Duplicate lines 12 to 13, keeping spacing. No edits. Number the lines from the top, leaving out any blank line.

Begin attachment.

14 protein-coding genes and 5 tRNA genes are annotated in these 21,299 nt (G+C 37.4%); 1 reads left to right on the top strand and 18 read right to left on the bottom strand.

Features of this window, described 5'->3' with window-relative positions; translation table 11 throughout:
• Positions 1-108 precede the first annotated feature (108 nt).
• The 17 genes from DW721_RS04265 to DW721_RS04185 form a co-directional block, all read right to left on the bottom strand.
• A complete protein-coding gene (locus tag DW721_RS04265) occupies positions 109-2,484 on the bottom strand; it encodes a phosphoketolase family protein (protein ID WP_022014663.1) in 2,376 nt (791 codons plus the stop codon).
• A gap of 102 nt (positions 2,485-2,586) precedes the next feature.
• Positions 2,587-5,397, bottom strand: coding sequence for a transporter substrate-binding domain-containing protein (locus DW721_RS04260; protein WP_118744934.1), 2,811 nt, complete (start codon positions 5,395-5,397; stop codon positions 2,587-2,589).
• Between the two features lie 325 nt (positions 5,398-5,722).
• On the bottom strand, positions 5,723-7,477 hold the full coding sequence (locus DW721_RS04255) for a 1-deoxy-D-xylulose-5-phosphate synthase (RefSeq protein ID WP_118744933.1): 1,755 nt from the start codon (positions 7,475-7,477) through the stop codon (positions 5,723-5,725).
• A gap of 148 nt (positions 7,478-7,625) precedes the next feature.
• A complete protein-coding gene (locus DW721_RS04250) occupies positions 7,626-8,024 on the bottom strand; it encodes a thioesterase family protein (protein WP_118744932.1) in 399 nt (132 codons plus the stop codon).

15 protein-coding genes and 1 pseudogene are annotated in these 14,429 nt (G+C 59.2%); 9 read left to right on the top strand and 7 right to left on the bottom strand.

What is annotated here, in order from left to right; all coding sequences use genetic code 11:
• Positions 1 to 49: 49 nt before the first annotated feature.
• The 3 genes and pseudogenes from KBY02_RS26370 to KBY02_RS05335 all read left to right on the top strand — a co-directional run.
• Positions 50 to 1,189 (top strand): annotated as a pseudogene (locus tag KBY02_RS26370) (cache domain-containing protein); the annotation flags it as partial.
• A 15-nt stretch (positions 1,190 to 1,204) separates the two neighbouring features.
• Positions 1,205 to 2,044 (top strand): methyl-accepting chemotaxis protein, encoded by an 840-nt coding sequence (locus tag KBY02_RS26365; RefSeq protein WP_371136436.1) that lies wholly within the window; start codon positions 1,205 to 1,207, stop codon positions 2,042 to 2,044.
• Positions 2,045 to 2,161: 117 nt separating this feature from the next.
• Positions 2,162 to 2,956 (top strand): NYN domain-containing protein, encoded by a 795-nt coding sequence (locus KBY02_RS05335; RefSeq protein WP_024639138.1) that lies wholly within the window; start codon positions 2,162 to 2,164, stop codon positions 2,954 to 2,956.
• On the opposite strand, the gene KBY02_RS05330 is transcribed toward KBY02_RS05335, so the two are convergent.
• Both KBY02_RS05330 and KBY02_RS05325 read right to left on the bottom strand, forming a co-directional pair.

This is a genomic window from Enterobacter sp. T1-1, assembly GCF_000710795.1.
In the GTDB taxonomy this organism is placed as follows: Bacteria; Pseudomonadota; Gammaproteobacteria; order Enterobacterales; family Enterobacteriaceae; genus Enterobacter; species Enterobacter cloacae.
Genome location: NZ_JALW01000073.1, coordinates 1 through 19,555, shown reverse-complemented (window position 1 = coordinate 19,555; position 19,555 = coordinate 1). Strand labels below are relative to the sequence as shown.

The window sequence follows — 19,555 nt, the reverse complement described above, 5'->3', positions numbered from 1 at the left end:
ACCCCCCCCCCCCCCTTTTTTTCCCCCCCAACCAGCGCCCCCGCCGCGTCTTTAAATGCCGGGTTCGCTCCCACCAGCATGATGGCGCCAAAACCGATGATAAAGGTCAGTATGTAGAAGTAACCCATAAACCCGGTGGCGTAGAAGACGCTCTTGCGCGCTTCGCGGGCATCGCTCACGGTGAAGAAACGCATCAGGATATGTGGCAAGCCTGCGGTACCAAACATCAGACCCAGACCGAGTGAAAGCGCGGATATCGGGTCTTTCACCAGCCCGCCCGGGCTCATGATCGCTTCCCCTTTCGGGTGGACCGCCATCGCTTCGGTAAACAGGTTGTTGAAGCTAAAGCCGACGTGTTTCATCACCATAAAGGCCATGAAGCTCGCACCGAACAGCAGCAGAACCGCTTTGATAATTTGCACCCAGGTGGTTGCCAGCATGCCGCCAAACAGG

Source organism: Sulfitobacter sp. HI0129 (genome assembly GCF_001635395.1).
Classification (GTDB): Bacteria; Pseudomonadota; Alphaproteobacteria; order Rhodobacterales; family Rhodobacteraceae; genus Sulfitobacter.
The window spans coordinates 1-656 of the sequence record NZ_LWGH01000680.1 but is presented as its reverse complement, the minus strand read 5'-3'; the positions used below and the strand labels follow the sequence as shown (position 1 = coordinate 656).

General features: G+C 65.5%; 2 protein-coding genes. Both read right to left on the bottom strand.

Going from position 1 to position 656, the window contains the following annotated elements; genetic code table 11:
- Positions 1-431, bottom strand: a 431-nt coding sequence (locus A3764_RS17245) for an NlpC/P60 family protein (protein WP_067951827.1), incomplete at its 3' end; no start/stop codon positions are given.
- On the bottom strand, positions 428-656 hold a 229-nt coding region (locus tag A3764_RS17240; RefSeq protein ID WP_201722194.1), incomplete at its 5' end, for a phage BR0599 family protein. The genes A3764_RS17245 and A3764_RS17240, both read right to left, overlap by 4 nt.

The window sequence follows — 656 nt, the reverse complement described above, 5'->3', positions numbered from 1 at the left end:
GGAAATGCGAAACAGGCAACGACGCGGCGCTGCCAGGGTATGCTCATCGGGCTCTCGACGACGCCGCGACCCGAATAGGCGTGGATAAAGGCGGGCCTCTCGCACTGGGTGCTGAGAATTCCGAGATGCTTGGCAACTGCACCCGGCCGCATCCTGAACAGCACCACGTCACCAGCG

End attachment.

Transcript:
15 protein-coding genes and 1 pseudogene are annotated in these 14,429 nt (G+C 59.2%); 9 read left to right on the top strand and 7 right to left on the bottom strand.

What is annotated here, in order from left to right; all coding sequences use genetic code 11: